themselves out of poverty. The various ongoing policies aimed at maintaining, indeed
accelerating, decline in poverty levels, such as, macroeconomic stability; focus on agriculture,
roads and telecom as sectors for pro-poor growth; safety nets for the poor; and improved delivery
of basic services were particularly highlighted.

Based on the paper prepared by the Centre, Feyza Bhatti presented trends of poverty
incidence in Pakistan noting that poverty in Pakistan exhibited a cyclical trend over the past four
decades. There had been a significant decline in poverty incidence in the period between 2000-
01 and 2004-05, the decline was attributed largely to high economic growth, increased levels of
pro-poor expenditure and a reduction in unemployment rates. However, the levels of poverty
remained high and there were significant regional disparities and socio-economic inequalities
between classes and genders. Women in Pakistan bear a disproportionate burden of poverty
because of their lower position in the labour market, lower earnings, lower access to productive
resources and lower levels of human capital due to restricted access to education and skill
development. Despite the higher level of GDP growth, Pakistan featured low on the human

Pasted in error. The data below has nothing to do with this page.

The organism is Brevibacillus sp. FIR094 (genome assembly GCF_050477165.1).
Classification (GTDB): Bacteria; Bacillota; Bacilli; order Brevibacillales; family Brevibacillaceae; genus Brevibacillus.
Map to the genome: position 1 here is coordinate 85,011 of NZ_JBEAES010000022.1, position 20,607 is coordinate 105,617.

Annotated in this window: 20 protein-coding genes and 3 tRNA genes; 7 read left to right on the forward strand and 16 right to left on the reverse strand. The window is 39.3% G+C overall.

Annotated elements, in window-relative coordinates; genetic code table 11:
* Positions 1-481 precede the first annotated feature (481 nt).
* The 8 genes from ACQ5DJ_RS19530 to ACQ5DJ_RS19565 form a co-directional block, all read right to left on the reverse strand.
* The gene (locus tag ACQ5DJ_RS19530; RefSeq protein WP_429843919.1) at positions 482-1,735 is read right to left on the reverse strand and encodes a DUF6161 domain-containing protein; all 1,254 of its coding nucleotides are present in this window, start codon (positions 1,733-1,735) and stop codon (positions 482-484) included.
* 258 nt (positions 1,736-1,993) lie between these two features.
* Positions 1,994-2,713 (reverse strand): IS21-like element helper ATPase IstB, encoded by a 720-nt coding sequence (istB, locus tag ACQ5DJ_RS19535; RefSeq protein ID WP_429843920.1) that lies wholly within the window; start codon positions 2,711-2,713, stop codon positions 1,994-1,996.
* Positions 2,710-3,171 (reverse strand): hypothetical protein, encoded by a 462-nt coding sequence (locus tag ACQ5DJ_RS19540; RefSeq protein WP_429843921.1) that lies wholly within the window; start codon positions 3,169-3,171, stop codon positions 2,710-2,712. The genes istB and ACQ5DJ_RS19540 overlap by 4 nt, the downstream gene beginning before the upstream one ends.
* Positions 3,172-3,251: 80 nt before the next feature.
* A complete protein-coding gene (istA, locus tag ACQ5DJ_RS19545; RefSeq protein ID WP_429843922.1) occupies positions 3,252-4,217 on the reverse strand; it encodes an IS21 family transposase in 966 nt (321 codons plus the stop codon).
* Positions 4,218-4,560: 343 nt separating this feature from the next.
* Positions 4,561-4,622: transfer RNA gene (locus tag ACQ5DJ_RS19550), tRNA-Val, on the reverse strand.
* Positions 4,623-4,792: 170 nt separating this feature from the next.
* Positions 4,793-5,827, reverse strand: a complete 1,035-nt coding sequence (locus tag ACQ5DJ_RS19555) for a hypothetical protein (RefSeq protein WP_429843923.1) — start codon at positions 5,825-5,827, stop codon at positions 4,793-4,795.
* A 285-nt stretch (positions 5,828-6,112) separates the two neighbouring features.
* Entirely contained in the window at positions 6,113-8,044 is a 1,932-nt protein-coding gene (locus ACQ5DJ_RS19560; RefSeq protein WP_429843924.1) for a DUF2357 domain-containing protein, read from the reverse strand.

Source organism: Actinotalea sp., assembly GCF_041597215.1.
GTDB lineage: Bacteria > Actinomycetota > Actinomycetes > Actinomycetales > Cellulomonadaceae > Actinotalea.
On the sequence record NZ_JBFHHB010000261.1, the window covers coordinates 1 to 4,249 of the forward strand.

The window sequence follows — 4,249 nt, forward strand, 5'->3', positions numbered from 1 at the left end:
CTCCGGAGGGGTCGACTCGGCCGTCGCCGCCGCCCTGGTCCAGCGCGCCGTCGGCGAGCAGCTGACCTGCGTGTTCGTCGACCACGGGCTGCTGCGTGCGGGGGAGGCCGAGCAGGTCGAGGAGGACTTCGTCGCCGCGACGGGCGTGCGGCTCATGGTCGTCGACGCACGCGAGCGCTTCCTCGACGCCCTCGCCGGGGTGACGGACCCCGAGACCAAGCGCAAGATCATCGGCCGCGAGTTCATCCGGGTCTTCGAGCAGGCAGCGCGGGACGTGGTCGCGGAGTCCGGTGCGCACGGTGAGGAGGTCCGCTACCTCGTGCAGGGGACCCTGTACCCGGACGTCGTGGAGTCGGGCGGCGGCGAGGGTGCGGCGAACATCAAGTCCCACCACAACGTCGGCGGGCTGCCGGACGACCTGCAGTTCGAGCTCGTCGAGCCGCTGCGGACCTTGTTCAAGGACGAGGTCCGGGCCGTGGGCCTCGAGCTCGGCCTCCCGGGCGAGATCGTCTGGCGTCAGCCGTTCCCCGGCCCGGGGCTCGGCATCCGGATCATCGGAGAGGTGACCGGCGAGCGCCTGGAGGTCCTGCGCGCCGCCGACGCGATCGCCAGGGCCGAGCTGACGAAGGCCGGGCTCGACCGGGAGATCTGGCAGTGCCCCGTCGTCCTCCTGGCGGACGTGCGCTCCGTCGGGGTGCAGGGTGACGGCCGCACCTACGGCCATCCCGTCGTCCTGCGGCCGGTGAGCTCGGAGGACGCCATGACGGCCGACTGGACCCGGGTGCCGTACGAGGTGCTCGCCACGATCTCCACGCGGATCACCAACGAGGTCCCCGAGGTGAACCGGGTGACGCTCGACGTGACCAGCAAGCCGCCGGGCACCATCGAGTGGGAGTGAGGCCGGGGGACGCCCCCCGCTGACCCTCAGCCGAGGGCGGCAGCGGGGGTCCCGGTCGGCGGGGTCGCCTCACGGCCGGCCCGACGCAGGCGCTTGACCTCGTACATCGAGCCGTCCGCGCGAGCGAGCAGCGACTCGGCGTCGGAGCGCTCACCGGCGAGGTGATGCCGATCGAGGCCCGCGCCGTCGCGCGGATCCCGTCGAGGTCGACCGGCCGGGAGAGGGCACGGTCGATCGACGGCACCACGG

development ranking (134th among 177 countries in the UNDP Human Development Index) and
its social indicators still have a dismal record. Various dimensions of inequality have kept the
benefits of growth from reaching all sections of the population in Pakistan.

All three presenters highlighted the importance of equality of income and asset distribution,
access to basic services such as education and health, and of opportunities such as jobs and credit
as critical determining factors for the growth process to benefit the poor. Women were identified
as being the most disadvantaged and vulnerable group in all three South Asian countries.

The discussants, Sajjad Akhtar and G.M. Arif, both well-known poverty experts, contributed
significantly to the debate by highlighting and discussing issues of methodology in defining and
measuring poverty in various countries. The lack of reliable data was identified as one of the
major reasons for failure of policies. The discussants highlighted the need for the policy making
process to rely heavily and continually on sound data and research. This is possible only through